Troy: Director's Cut
Special Edition, Director's Cut
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Troy Director's Cut (Unrated) (Dbl DVD) (WS)
No doubt about it, the 196-minute unrated director's cut of Troy represents a significant improvement over the film's original 162-minute theatrical release--and not just because it has more sex and violence. As director Wolfgang Petersen notes in his new "Troy Revisited" video introduction to this 2-disc special edition, he didn't have the time or directorial discretion (prior to Troy's release in 2004) to present a cut that more closely matched his vision for the film. Three years later, Petersen approached the film with a more relaxed perspective, and the result is a well-crafted expansion on a film that was previously underrated, with 30 minutes of previously unseen material. Character dynamics have been improved and intensified; the epic-scale narrative is now easier to follow, with greater emphasis on the inner turmoil of Achilles (well played by Brad Pitt) and his rivalry with Hector (Eric Bana); and viewers will feel a more satisfying escalation of tension and suspense from battle to battle. The film's enormous battle scenes (impressively enhanced with CGI) are bloodier and gorier, but they're also more effectively integrated into the political story, which goes beyond Homer's The Iliad and the death of Hector to incorporate elements of Virgil and a more revealing study of the differences between Trojan king Priam (Peter O'Toole) and his megalomanical Greek rival, king Agamemnon (Brian Cox), whose lust for revenge is now one of the film's most powerful ingredients. Some of Troy's original weaknesses remain (such as Orlando Bloom's wimpy performance as Paris), but overall, this director's cut easily justifies its existence, regardless of the film's overblown and historically inaccurate depiction of Troy as a gigantic city of massive columns and statuary. The good parts are better, and the not-so-good parts are more easily forgiven. And no matter how you cut it, Troy is a lavish feast for the eyes. --Jeff Shannon
On the DVDs
Disc 1 contains the first two hours of Troy: The Director's Cut (specifically 1:57:18), with the remaining 78 minutes on disc 2. The film looks better than ever even on a standard-definition DVD. Disc 2 also contain just over 80 minutes of bonus features, with five major sections broken down into shorter sub-sections, all drawn from the same interviews with primary cast & crew and behind-the-scenes publicity footage. "Troy in Focus" (23 minutes total) provides an overview of epic-scale filmmaking. The film's elaborate battles and stunt sequences are explored in "In the Thick of the Battle" (17 min.), while "From Ruins to Reality" (14 min.) examines the historical facts about Troy and the film's show-biz approach (more for the eyes, less for history) to grand-scale production design with varying degrees of historical accuracy. "Troy: An Effects Odyssey" (10 min.) examines the film's elaborate use of CGI and other digital enhancements; and "Attacking Troy" (15 min.) is a production overview of the film's impressive nighttime siege on Troy, complete with a massive Trojan Horse that was later re-assembled for the film's international publicity campaign. Finally, "Greek Ship Towing" (1:20) is an amusing compilation of digitally generated practical jokes and "bloopers" designed, just for fun, by the film's digital effects animators. The original theatrical trailer for Troy is also included. --Jeff Shannon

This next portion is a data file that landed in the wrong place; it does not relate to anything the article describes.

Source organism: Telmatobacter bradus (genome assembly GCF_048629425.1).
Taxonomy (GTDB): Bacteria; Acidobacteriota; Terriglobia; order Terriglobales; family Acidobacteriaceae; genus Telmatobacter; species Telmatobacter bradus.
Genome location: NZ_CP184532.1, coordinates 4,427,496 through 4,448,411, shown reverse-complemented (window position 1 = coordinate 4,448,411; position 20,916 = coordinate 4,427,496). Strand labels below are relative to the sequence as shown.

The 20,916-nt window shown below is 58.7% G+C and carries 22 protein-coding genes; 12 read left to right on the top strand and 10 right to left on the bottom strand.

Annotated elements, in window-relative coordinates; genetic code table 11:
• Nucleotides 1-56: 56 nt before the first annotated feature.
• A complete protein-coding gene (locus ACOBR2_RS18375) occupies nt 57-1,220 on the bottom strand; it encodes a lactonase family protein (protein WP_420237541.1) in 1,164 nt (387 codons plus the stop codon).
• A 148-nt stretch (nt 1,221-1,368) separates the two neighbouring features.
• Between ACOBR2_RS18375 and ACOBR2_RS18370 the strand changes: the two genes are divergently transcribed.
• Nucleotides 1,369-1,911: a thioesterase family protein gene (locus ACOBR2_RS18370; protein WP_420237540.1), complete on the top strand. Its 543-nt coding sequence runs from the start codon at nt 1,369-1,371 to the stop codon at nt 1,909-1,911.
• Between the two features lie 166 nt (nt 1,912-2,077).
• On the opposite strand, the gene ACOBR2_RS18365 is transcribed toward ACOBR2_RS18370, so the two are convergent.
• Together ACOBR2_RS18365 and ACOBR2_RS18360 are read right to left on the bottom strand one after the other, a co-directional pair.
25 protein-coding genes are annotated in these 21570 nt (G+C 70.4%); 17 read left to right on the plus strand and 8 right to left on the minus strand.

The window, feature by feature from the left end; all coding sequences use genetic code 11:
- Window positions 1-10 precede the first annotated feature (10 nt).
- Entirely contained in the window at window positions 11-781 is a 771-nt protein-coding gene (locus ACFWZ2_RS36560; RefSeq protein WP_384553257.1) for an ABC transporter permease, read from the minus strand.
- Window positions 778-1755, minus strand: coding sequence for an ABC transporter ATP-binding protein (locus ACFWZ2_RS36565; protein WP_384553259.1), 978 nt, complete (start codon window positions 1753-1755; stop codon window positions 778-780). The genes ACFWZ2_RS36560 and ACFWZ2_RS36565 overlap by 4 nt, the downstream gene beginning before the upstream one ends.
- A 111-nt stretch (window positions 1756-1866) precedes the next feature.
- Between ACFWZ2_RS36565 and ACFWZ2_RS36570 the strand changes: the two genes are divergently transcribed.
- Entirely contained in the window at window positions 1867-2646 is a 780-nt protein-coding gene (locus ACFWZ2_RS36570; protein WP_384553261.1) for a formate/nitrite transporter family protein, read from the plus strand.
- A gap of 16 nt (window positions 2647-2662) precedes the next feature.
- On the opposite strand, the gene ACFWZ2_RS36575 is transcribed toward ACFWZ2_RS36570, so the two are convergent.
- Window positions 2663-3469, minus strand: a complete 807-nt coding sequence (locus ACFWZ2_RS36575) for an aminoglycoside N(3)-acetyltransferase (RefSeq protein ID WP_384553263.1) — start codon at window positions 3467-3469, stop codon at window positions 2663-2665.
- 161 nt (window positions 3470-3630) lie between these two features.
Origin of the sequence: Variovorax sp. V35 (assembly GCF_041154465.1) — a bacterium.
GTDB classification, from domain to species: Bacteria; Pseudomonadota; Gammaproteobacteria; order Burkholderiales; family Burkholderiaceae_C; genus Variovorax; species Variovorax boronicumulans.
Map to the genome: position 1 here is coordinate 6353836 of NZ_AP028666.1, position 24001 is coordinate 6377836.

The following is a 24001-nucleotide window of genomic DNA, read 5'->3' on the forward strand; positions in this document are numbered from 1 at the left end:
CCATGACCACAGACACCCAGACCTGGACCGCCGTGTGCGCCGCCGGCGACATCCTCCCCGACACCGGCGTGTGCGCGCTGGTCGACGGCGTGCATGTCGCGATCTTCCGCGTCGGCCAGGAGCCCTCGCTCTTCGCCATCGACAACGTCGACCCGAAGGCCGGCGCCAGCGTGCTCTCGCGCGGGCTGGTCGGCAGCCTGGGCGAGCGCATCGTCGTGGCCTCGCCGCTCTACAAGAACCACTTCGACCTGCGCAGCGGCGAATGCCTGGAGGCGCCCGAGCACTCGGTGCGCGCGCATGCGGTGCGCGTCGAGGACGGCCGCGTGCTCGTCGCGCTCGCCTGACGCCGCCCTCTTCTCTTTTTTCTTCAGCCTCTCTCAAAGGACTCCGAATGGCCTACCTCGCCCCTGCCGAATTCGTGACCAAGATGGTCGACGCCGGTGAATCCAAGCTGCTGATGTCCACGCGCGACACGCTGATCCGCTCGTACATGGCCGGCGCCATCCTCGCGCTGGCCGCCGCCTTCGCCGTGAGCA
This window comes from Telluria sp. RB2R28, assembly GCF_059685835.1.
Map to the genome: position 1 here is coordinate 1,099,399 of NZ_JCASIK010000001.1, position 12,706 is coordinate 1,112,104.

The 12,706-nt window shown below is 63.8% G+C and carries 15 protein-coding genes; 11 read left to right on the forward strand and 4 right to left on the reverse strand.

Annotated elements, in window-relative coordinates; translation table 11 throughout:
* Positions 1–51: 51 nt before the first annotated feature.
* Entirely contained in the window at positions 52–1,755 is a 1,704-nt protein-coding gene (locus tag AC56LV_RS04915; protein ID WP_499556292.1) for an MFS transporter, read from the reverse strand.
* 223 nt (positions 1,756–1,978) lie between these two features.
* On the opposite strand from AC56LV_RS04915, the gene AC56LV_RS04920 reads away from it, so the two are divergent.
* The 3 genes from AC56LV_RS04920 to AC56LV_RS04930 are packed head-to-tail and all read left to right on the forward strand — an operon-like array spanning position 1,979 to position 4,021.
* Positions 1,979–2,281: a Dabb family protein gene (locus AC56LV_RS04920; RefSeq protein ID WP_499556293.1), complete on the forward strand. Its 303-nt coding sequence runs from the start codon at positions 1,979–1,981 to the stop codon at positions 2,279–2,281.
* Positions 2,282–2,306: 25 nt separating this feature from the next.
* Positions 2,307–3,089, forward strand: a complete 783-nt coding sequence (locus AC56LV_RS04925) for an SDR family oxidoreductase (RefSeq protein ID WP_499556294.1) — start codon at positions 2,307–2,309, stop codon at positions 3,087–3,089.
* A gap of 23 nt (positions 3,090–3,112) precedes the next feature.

- New cut of the movie with 30 minutes of previously unseen footage
- Troy Revisited: An introduction by Wolfgang Petersen
- Troy in Focus: The talent and resources an epic movie requires
- In the Thick of Battle: The film's thrilling action sequences
- From Ruins to Reality: The history behind the production design
- Troy: An Effects Odyssey
- Attacking Troy: gearing up for an on-screen siege
- Greek Ship Towing
- Theatrical trailer
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Top customer reviews
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I also reminded them of the few differences between what we've learned from Homer and Virgil and how Hollywood chose to portray it.
I loved it and each of the boys have told me how much they loved it. They even asked if they could see it again the next time we visit. They live on the East Coast. I live on the West Coast.
Strangely, the only negative was Brad Pitt's performance. He seemed out of place although his six pack WAS awfully impressive. Orlando Bloom gave an impressive performance as the guy who created the whole problem--one of the pretty princes of Troy. An older film but definitely worth seeing.